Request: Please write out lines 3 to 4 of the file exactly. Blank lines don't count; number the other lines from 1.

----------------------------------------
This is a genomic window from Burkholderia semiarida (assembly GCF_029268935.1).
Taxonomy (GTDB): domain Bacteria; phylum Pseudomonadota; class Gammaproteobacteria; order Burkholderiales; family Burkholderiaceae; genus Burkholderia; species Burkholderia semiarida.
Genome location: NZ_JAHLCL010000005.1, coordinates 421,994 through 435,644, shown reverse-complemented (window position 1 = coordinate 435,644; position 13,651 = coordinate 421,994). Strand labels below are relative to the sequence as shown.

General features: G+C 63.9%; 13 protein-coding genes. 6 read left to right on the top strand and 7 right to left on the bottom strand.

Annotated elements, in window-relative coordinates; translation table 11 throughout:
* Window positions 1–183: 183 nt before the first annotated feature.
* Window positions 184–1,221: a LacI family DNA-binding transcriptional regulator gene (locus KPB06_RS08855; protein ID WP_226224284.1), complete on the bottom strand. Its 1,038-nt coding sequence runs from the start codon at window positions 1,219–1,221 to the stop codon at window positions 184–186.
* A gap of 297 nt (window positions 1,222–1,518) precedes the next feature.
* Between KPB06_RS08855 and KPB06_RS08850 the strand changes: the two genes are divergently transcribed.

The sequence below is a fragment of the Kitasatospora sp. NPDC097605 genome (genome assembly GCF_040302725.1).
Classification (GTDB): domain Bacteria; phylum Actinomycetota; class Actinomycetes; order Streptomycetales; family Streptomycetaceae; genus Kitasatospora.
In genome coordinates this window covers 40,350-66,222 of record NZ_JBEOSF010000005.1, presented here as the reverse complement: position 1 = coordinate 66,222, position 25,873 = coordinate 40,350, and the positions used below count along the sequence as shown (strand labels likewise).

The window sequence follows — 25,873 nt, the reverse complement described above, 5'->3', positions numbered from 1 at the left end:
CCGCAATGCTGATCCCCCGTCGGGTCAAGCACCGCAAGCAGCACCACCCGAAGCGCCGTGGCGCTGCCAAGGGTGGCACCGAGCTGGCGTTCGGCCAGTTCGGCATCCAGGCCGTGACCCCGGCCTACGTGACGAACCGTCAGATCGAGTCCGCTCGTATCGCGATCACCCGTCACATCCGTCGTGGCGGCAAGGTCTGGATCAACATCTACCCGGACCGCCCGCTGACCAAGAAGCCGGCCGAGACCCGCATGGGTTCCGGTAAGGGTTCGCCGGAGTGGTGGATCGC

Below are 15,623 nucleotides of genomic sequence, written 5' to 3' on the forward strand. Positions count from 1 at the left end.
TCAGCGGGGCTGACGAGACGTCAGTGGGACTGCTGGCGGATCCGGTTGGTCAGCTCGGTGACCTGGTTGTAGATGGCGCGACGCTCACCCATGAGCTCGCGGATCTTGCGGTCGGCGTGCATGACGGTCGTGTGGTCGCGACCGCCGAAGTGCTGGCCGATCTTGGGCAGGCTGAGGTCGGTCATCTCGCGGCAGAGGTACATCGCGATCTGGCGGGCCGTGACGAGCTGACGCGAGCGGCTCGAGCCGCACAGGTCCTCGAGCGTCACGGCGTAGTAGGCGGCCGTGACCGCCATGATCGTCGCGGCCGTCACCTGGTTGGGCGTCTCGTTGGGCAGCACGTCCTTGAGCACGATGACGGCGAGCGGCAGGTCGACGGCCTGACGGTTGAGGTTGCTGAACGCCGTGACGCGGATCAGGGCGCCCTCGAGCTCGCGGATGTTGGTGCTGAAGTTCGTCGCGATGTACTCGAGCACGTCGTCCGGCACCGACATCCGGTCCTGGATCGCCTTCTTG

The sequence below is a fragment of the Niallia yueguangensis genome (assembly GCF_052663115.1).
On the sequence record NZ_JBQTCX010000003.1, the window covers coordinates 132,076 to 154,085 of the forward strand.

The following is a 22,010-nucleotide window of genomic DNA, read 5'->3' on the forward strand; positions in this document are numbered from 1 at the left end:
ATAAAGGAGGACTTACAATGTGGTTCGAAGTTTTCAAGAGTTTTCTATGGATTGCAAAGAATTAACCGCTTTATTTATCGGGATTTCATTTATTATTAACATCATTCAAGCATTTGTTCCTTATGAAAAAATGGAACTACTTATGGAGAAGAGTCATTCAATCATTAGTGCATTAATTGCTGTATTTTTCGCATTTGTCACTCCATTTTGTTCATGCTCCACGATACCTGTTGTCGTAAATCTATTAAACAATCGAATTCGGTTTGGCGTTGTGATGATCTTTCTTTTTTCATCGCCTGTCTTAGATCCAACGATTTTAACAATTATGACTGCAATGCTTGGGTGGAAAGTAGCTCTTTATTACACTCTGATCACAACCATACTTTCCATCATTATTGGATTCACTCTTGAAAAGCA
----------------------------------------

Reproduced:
Genome location: NZ_JAHLCL010000005.1, coordinates 421,994 through 435,644, shown reverse-complemented (window position 1 = coordinate 435,644; position 13,651 = coordinate 421,994). Strand labels below are relative to the sequence as shown.

General features: G+C 63.9%; 13 protein-coding genes. 6 read left to right on the top strand and 7 right to left on the bottom strand.